Australians flew on AirAsia plane with fault for one year before deadly crash

All 162 passengers and crew died when the Airbus 320 stalled at high altitude du...

ABC News

An Indonesia AirAsia plane that crashed into the Java Sea in 2014 killing all on board had carried thousands of Australian passengers while flying with a mechanical fault for the 12 months before the tragedy.

Aviation experts were asked by Foreign Correspondent to track the plane 12 months before the crash while it had the mechanical fault.

The details of the aircraft’s flight path over that period have been uncovered with disturbing questions raised about the role of Indonesia’s aviation regulator, including allegations of corruption.

There are now calls for the Indonesian arms of AirAsia to be suspended from flying to Australia until they pass an international safety audit. All 162 passengers and crew died when the Airbus 320 stalled at high altitude during a flight from Indonesia’s second largest city Surabaya to Singapore on December 28, 2014.

The final report into the crash, released in December last year, found the aircraft had a fault with its rudder limiter which went unfixed for 12 months before the crash. Foreign Correspondent has revealed thousands of Australians had flown on the same aircraft while it had the fault.

Perth-based aviation expert Geoffrey Thomas said airlines like Qantas would never a fly a plane with that sort of defect. “I believe there’s evidence around that some airlines that fly to Australia don’t meet international standards and they should be banned,” he said.

“It’s simply not good enough that you’ve got aeroplanes flying around with potentially catastrophic faults with them.”

The crash investigation report says the rudder limiter defect did not in itself cause the crash, but instead the flight crew’s reaction to a warning alarm about the fault was to blame.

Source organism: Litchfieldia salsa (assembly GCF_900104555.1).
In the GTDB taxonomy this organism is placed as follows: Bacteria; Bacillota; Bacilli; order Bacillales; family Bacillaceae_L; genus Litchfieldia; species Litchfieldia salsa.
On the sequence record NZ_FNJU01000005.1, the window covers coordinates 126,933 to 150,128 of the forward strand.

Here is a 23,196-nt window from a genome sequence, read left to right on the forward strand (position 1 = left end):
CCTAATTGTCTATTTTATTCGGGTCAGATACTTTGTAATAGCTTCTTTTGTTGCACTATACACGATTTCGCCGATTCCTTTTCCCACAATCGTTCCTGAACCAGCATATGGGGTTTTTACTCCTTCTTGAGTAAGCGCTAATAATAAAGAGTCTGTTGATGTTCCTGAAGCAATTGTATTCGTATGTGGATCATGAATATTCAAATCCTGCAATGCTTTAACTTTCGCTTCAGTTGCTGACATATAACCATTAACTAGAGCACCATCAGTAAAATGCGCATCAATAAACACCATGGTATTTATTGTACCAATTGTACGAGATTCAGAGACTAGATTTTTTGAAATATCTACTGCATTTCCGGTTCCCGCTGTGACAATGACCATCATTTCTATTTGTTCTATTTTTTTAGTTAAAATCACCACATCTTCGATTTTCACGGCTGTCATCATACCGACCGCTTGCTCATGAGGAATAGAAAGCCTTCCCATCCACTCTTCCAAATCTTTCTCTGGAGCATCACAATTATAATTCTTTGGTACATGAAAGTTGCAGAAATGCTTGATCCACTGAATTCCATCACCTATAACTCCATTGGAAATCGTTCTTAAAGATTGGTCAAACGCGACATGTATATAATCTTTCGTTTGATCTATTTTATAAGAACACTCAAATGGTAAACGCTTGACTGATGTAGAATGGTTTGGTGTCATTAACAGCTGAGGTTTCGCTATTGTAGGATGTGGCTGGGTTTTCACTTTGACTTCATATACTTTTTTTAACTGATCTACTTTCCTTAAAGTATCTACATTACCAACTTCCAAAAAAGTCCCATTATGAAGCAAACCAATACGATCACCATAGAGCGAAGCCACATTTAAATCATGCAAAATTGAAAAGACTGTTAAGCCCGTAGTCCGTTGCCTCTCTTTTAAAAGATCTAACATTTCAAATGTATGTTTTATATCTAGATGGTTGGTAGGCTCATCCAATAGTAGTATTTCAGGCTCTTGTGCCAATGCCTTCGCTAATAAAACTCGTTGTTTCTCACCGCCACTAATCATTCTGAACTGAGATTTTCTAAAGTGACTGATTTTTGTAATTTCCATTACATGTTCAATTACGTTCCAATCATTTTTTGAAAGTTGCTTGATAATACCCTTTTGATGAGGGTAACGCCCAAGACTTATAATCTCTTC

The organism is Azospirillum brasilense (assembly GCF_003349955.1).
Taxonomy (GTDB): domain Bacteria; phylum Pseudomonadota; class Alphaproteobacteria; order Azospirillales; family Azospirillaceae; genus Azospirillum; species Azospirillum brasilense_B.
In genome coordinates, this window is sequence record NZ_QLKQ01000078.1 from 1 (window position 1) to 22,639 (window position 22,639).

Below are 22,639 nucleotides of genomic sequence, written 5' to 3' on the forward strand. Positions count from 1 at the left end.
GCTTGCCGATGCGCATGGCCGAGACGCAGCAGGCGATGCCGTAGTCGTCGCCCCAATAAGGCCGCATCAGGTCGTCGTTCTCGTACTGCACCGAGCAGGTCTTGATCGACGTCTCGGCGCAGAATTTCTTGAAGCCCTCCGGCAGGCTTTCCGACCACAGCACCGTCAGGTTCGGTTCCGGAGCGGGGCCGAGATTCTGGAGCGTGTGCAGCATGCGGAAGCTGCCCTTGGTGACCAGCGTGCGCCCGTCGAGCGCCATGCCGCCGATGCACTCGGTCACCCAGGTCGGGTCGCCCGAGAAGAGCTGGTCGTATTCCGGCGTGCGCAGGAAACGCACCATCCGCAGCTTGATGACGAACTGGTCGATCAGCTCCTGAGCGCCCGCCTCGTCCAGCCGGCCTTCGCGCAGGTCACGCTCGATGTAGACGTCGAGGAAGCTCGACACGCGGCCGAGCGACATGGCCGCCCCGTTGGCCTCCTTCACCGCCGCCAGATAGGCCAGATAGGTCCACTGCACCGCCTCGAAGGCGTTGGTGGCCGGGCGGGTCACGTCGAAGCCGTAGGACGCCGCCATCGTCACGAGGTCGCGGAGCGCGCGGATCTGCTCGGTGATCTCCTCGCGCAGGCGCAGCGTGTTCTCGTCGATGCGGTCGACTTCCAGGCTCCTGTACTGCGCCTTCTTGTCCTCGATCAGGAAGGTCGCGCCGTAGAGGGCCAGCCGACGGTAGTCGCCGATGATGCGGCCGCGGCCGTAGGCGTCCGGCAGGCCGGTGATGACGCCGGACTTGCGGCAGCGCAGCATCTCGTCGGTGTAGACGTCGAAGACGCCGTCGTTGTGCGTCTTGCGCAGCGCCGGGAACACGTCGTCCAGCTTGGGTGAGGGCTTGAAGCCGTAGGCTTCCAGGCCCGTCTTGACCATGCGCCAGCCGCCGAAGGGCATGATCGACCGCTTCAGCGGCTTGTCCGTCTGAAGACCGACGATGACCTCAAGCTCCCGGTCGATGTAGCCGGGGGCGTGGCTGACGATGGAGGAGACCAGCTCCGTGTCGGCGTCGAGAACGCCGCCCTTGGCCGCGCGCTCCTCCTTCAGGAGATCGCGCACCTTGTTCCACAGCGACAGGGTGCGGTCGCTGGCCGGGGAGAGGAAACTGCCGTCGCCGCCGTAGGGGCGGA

Further, Indonesia AirAsia was not even approved to fly the route to Singapore on that day.

CASA increased spot checks on Indonesian planes

Directly after the crash, the Australian Transport Workers Union called for all Indonesian AirAsia flights to be suspended.

The union raised the concerns again in a letter to Federal Transport Minister Darren Chester last week.

The Civil Aviation Safety Authority (CASA) increased spot checks of Indonesian planes in Australia directly after the 2014 AirAsia crash.

CASA’s spokesman Peter Gibson said it would not be appropriate to give a running commentary on individual airlines.

“But rest assured if any airline has issues remaining that need to be watched carefully then we continue to watch,” he said.

CASA confirmed the so called “ramp checks” on Indonesian planes are continuing.

There are also allegations that staff of the Indonesian equivalent of CASA, known as the DGCA (Director General of Civil Aviation), have engaged in corrupt activities.

Among the claims is that one Indonesian pilot who failed a flight simulator test in Australia because he was deemed to be too “uncoordinated” to fly went on to receive his flying licence in Indonesia after a bribe was paid to an inspector.

That allegation was raised with both the Indonesian and Australian Transport Ministries at the time.

Mike, a whistleblower pilot and senior captain with 28,000 hours flying experience, also raised concerns about pilots’ qualifications during the program.

“We had an Indonesian co-pilot who we failed outright, he’d been with us a number of years, but we failed him outright and he came back and he joined one of the local airlines,” Mike told Foreign Correspondent.

All Indonesian operated airlines are banned from flying into the United States, while Europe has also black listed most carriers with some exceptions.

CASA clears Indonesian airlines to fly to Australia

Indonesia’s national carrier Garuda can fly to Europe but not the US. In contrast Australia’s aviation watchdog, CASA clears Garuda, Indonesian AirAsia and Indonesia AirAsia X to fly to Australia.

“We have made our own assessments of the airline, of the Indonesian safety system and we believe that they are meeting the required international operational standards,” Mr Gibson said. “If other parts of the world don’t do that then of course that’s a matter for them.”

The DGCA and AirAsia declined to be interviewed by Foreign Correspondent. AirAsia says it has improved pilot training and maintenance standards since the crash and their full response can be found on Foreign Correspondent’s Facebook page.

A special extended episode of Foreign Correspondent airs at 8:40pm on ABC TV, directly after the budget coverage.

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